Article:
Those vying to upset the Coolmore champion include Great Heavens, Shantaram and Main Sequence. Owned by Lady Rothschild, Great Heavens is a sister to Nathaniel and is a well-finished daughter of Galileo. A winner of four of her five starts she suffered her sole defeat on her racecourse debut when running green. Great Heavens then made all the running to win cosily in the Listed Lord Weinstock Memorial Stakes at Newbury in June before employing similar tactics in the Group 2 Lancashire Oaks, a race she won by 8 lengths as favourite. Her latest run on heavy ground at the Curragh saw her stay on strongly in the final furlong to win the Group 1 Darley Irish Oaks, beating all local challengers including Epsom Oaks heroine Was. Great Sequence is hovering around the 7/1 mark for the St. Leger and with William Buick on board and a valuable 3lb fillies allowance, she is likely to race prominently and provide Camelot with plenty to think about.
Trained by John Gosden, who is going for a third St. Leger win in a row, Shantaram is stablemate to Great Heavens. By Galielo and out of All’s Fogotten, a Darshaan mare, Shantaram is a full brother to Gan Amhras. The colts most notable win was in July at Newmarket when staying on well in the Group 3 Bahrain Trophy at Newmarket. Run over 1m 5f, Shantaram handled the soft ground just fine and will appreciate any cut in the ground at Doncaster where he has been supported into 9/1 from 12/1.
By Aldebaran a former champion sprinter, Main Sequence has already run against Camelot. Following a narrow win in the Group 3 Derby Trial at Lingfield, Main Sequence finished second to Camelot in the Investec Derby at Epsom. He quickened well enough but could not live with the eventual winner. Trained by David Lanigan in Lambourn, Main Sequence            will get the green light for the St. Leger if he runs well in the Great Voltigeur. After finishing fourth in the Juddmonte Grand Prix de Paris, his trainer was asked about his St. Leger hopes and replied "You never know if they will get that sort of trip [1m6½f] but he relaxes well and would give himself every chance. All he did in France last time was stay". Before last year’s St. Leger, 4 of 10 winners of the St. Leger ran in the Derby, finishing 0274 at Epsom, Camelot though has much more in reserve than these contenders. Of interest too is that there have been only 2 winners of the race priced above 8/1 in past 15 years. Time will tell but Camelot seems unstoppable in his bid for the Triple Crown. The first Triple Crown in forty two years may become one of the most memorable.

 Copyright - Betview Magazine - September issue 2012.

References:

  1. Details of Labdroke’s sponsorship


  1. Odds comparison to ascertain the best odds for entries.


  1. Quote : Hayley O’ Connor – Ladbrokes.


  1. List of British Triple Crown Winners:


  1. Camelot’s pedigree


  1. Nijinsky’s St. Leger win- 1970


  1. Aldebran – Sire Details



Snippets from the world of horse racing



Snippets from the world of horse racing

By Stephen Dwyer




Champion Jockey Title Race Heats Up

Richard Hughes, after knocking on the door for so many years is now the odds on favourite to be crowned Champion Jockey in the UK. Available at odds of 7/1 at one point in the season, Hughes is now as short as 1/3 to claim his first ever champion jockey title. The top flat earner last season with over £2.6 million in prize money, Hughes has been in scintillating form recently. A native of Kildare, Hughes recently won a four-timer at Bath and is now currently level with his rival Ryan Moore. Son of National Hunt trainer, Dessie Hughes, Richard rides mainly for Richard Hannon in the UK. Hughes has a strong book of rides to finish out the season, he rode his first winner in 1996 and has since become one of the best jockeys Ireland has ever produced.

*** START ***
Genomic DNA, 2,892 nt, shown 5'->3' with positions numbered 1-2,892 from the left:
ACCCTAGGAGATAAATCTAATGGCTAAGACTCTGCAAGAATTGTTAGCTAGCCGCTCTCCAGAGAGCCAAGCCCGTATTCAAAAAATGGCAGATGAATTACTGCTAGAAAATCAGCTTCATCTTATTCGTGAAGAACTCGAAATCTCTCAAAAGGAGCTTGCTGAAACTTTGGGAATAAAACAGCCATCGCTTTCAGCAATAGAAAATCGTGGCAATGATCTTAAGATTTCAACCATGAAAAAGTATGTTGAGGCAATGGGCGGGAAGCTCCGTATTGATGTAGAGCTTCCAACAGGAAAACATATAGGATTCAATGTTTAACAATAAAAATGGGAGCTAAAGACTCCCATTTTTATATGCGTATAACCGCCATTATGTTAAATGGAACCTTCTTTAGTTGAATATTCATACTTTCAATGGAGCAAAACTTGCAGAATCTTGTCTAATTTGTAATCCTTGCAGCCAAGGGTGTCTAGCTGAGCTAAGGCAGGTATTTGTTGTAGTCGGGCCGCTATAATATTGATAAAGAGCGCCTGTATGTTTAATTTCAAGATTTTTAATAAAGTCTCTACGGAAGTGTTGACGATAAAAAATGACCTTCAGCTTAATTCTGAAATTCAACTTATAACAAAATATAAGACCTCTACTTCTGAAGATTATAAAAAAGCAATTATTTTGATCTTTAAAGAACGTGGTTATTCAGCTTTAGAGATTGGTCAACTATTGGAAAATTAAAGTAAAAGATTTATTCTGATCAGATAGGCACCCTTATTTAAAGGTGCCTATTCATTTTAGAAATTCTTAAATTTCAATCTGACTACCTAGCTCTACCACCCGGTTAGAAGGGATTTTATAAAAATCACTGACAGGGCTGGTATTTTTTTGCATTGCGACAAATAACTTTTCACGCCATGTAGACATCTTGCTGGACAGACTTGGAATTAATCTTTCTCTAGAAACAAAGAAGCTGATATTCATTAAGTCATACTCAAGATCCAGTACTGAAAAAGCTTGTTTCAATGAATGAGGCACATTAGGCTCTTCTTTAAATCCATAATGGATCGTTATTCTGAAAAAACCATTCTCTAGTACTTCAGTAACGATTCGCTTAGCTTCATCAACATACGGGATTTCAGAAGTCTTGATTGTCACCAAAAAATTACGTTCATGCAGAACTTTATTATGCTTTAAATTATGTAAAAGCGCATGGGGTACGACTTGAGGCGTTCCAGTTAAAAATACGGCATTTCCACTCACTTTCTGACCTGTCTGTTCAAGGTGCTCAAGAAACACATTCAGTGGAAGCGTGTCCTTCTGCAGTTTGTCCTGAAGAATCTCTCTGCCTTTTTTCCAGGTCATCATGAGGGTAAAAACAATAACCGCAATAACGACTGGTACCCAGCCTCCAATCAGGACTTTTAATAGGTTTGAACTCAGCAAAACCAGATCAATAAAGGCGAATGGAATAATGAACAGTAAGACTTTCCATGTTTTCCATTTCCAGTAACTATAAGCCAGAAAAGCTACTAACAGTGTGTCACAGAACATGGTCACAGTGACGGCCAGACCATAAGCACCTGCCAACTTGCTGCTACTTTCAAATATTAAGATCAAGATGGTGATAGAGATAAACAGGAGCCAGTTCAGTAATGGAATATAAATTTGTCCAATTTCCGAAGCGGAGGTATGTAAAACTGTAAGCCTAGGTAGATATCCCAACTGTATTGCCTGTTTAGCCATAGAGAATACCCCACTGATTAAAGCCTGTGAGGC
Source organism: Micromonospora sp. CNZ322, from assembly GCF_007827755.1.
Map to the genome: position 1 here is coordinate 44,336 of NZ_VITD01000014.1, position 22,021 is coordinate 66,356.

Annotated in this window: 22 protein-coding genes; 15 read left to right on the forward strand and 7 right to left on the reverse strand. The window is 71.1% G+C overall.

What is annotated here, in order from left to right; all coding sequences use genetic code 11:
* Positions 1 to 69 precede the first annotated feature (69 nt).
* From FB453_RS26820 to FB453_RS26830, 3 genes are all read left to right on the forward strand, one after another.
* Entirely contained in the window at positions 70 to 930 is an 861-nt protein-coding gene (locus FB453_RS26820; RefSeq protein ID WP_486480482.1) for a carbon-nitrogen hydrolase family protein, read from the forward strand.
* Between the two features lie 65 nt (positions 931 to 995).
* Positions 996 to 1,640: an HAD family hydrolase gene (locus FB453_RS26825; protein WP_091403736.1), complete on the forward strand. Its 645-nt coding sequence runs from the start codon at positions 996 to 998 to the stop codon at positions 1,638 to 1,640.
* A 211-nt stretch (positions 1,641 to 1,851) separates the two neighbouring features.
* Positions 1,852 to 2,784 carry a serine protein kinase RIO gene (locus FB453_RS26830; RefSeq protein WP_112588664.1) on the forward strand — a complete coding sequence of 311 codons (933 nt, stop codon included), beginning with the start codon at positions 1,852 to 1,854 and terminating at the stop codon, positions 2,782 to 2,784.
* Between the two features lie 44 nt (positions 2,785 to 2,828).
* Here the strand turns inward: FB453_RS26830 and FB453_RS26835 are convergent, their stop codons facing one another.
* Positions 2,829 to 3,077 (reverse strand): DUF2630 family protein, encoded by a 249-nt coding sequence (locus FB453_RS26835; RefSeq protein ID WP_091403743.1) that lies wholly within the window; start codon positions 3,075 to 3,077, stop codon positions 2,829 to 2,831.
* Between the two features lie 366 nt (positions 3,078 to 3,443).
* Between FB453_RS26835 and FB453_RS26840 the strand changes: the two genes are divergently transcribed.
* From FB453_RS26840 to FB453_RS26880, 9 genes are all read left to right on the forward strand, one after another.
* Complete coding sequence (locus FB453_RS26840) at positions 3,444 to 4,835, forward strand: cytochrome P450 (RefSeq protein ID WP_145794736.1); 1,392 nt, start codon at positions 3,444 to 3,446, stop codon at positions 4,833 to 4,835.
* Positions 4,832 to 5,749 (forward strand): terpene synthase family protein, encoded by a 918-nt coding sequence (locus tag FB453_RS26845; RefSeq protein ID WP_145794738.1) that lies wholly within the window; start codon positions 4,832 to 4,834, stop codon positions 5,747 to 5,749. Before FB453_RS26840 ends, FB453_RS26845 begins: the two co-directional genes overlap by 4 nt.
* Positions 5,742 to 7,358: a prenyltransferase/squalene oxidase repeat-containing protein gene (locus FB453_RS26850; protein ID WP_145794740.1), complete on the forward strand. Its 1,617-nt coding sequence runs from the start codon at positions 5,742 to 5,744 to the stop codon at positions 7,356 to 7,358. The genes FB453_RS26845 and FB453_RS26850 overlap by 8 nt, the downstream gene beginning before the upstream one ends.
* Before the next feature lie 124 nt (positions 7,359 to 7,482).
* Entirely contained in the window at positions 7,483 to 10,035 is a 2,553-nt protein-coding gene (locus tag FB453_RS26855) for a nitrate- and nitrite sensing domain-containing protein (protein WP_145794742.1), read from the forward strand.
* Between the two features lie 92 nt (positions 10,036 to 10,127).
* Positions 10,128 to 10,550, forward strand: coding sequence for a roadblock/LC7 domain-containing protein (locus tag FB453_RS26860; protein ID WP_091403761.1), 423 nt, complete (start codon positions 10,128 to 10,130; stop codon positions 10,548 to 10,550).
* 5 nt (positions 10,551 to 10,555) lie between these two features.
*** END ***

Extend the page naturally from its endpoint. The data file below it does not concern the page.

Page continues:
Kauto Star Plans Still Undecided

Connections of Kauto Star, the greatest steeplechaser since Arkle, are still undecided on the future of the 12 year old. After Kauto Star was pulled up in the Cheltenham Gold Cup, his owner admitted he was almost certainly retiring the horse. Yet a decision has not been made whether to keep him in training for the forthcoming season. Trainer Paul Nicholls noted “Nicholls explained. "He's out in the field at the moment. He'll probably come into the yard in the next week to 10 days and he'll be paraded at the owners' open-day early next month.” Kauto Star is a history maker on so many fronts, he is the first National Hunt horse to win more than £2 million in prize money. Additionally  was the first horse to regain the Cheltenham Gold Cup and is the only horse to have won the King George VI Chase five times. Whether he jumps a fence in public again remains to be seen but he is a horse with nothing to prove.

Ruby aims for Listowel return

Following a fall at the fourth hurdle aboard the former Howard Johnson-trained novice hurdler Drive Time at Galway, jockey Ruby Walsh is hoping to return to the saddle in time for the Listowel festival. Trained by Willie Mullins, Drive Time was the 4/1 favourite for the Guinness Galway Hurdle but fell awkwardly in front of the stands at Ballybrit. Walsh was briefly knocked unconscious as he was trampled on by Donald McCain's Lexi's Boy, who was brought down in the incident. Suffering a small break in his ankle, Walsh was ruled out of action for six weeks following the fall.  All is not lost however with Ruby noting: “I've bruised my shoulder and have a cast around my ankle, but I've been enjoying a lot of the Olympics on TV.”. With the first day of the Listowel Festival on September 17th and Walsh feels that date is a realistic target for his comeback, "We're looking at around six weeks, so Listowel would be a good target”. Ruby, who turned 33 in May was also injured at this time last year when he crushed a vertebra in his neck and tore a ligament after falling in a handicap hurdle at Killarney. He returned in time for the Listowel festival, admitting “It was a lot easier to be hurting during the summer than the winter. Being injured is part and parcel of being a jumps jockey. I guess I’ve learned to cope with it”. There is every chance he will make the trip to Kerry and resume his winnings ways.

GAA and Horse Racing Superstars clash at Saint Conleth’s Park

A celebrity hurling match takes place on Tuesday, August 14th in Saint Conleth’s Park Newbridge in aid of the Irish Cancer Society. The event has been organised by trainer Jim Bolger & Champion Jockey Davy Russell. The teams will feature a mixture of GAA and horse racing stars and include; former All Ireland winners Mark Landers, T.J. Ryan , Pat Fox, Joe Deane, Dave Bernie, Kieran Purcell, Damien Fitzhenry and Charlie Carter and  D.J. Carey; Wexford all Ireland winning manager Liam Griffin; Aidan O’Brien; Kilkenny Manager Brian Cody; Derby winning Jockey Kevin Manning; Colm O’Rourke; GrĂ¡inne Seoige; Micheal O’Leary; Ronnie Delaney; Sile Seoige; Irish Sports Woman of the year, top lady jockey Katie Walsh; Niall Quinn; Nicky English; with Cork legend Jimmy Barry Murphy as Referee for the day. Entertainment on the day will include the Artane Band and Internationally renowned tenor Anthony Kearns. Tickets are €10 for adults and €15 for families.